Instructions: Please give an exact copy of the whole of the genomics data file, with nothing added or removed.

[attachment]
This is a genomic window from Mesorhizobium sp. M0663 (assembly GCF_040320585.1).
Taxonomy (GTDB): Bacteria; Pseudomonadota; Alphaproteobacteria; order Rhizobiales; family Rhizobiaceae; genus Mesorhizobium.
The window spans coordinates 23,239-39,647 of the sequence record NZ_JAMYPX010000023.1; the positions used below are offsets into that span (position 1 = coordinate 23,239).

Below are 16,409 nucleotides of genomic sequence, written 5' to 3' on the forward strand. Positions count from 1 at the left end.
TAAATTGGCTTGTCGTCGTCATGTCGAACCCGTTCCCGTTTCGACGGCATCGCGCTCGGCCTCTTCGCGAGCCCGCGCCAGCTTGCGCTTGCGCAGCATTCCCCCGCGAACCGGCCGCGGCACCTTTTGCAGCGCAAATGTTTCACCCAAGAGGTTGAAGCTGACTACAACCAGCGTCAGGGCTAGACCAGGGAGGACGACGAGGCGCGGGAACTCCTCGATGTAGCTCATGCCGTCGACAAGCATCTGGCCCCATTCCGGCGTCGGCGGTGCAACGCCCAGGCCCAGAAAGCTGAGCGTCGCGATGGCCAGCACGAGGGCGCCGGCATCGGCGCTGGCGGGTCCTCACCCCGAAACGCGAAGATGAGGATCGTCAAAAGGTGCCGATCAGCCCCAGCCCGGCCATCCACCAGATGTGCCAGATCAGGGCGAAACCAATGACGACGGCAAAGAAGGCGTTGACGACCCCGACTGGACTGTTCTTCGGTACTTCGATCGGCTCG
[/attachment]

This is a genomic window from Mesorhizobium sp. M0663 (assembly GCF_040320585.1).
Taxonomy (GTDB): Bacteria; Pseudomonadota; Alphaproteobacteria; order Rhizobiales; family Rhizobiaceae; genus Mesorhizobium.
The window spans coordinates 23,239-39,647 of the sequence record NZ_JAMYPX010000023.1; the positions used below are offsets into that span (position 1 = coordinate 23,239).

Below are 16,409 nucleotides of genomic sequence, written 5' to 3' on the forward strand. Positions count from 1 at the left end.
TAAATTGGCTTGTCGTCGTCATGTCGAACCCGTTCCCGTTTCGACGGCATCGCGCTCGGCCTCTTCGCGAGCCCGCGCCAGCTTGCGCTTGCGCAGCATTCCCCCGCGAACCGGCCGCGGCACCTTTTGCAGCGCAAATGTTTCACCCAAGAGGTTGAAGCTGACTACAACCAGCGTCAGGGCTAGACCAGGGAGGACGACGAGGCGCGGGAACTCCTCGATGTAGCTCATGCCGTCGACAAGCATCTGGCCCCATTCCGGCGTCGGCGGTGCAACGCCCAGGCCCAGAAAGCTGAGCGTCGCGATGGCCAGCACGAGGGCGCCGGCATCGGCGCTGGCGGGTCCTCACCCCGAAACGCGAAGATGAGGATCGTCAAAAGGTGCCGATCAGCCCCAGCCCGGCCATCCACCAGATGTGCCAGATCAGGGCGAAACCAATGACGACGGCAAAGAAGGCGTTGACGACCCCGACTGGACTGTTCTTCGGTACTTCGATCGGCTCG